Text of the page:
Thursday, July 9, 2009

Jean-Pierre Jeunet Fans Rejoice - A Slew of MICMACS Teasers Hit the Interwebs!

Bliss! Since 2004's A Very Long Engagement (which I found to be a fantastic, beautifully layered and stylized romantic mystery in the vein of Carlos Ruiz Zafón's novels), French filmmaker Jean-Pierre Jeunet (best known for Amélie) has been on something of a hiatus - but no more! I've been hearing a fair bit about Micmacs à tire-larigot, his upcoming war comedy, for some time now, but the first actual glimpses of the film have been released onto the web. And not only are we getting a short teaser - we're getting eight! Each one is dedicated to a specific character and provides a tantalizing glimpse of what looks like yet another unique delight from Monsieur Jeunet. Many are already drawing comparisons between Delicatessen and Amélie - which seem warranted and, given the high quality of those two films, certainly worth hoping for!

The teasers can all be found over at Twitch. Here's hoping this one gets a North American release date sooner than later! Now if you'll excuse me, I need to go rewatch all of the Jeunet films in my possession - erm, maybe with the exception of Alien: Ressurection.

Wednesday, July 1, 2009

Happy Canada Day!

July 1st marks the birth of our country here in Canada, and we're celebrating with a well-deserved holiday! For this day, I thought I'd get into the spirit by sharing some Canadian cinema-related material.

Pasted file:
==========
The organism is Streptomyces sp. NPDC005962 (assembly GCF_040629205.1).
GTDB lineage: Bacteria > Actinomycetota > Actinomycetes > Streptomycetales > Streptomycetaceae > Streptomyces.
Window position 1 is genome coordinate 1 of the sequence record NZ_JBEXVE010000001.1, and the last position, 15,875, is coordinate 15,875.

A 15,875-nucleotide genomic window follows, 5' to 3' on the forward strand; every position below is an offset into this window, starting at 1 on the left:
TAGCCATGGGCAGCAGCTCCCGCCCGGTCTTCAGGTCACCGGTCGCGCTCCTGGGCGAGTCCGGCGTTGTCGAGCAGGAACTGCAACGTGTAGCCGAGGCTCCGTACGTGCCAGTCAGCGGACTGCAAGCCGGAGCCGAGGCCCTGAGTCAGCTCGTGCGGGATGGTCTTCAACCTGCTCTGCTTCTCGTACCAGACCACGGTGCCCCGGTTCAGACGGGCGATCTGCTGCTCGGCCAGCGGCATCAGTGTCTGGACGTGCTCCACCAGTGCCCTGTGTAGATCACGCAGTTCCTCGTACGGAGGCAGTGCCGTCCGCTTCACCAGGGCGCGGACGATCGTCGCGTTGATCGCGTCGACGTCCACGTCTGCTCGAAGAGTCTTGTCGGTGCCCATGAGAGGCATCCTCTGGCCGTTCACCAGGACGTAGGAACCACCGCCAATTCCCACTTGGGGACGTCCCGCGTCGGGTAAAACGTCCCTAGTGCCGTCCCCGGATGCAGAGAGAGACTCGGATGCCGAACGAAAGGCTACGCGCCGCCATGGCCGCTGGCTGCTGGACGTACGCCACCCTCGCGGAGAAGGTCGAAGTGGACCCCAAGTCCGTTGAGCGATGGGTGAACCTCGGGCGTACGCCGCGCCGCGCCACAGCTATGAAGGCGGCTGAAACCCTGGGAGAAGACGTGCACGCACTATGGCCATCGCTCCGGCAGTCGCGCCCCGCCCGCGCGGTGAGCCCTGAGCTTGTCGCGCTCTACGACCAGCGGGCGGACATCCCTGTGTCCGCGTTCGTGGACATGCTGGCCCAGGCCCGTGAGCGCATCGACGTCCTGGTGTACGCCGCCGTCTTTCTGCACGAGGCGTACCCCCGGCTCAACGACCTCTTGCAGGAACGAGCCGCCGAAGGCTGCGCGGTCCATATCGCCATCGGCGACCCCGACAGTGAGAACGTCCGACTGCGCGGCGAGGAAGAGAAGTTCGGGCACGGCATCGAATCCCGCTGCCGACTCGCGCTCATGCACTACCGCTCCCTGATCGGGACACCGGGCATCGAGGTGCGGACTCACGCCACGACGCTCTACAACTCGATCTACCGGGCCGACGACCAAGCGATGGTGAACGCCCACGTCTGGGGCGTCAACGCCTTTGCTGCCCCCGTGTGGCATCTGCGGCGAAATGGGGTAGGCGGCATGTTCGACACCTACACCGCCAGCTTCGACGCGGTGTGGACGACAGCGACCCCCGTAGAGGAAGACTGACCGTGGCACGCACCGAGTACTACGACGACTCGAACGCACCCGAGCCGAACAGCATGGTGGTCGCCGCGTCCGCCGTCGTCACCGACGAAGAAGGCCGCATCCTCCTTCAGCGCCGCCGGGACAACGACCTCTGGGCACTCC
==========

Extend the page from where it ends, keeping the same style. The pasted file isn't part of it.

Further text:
Now, any Canadian film fan who's worth their salt will know that one of the most celebrated Canadian films ever made is Claude Jutra's Mon Oncle Antoine (1971), which is about a Quebec boy's coming of age experiences in his asbestos mining town during Christmas. I recently re-watched Claude Jutra: An Unfinished Story, a fascinating documentary about the filmmaker included on the film's Criterion DVD that explores his childhood, early love for cinema (which he pursued to the point of bluffing his way with a bunch of friends into a hotel room for an impromptu interview with Federico Fellini and Giulieta Masina), steady rise in his career, later troubles with finding support for his projects (forcing him to go to English Canada to find work) and his struggle with Alzheimer's disease that led to his suicide in 1986. It's especially admirable for the way it provides a ton of information about its subject while also containing a great deal of emotional resonance.

It's too bad that more of Jutra's films aren't available on Region 1 DVD, but at least we have Mon Oncle Antoine, which is surely a Canadian classic. Attached below is the trailer for the film as well as A Chairy Tale, a stop-motion short co-directed by Jutra and Canadian animation wizard Norman McLaren and starring Jutra himself.

On top of that, here's Neighbours (1952), one of McLaren's most famous shorts: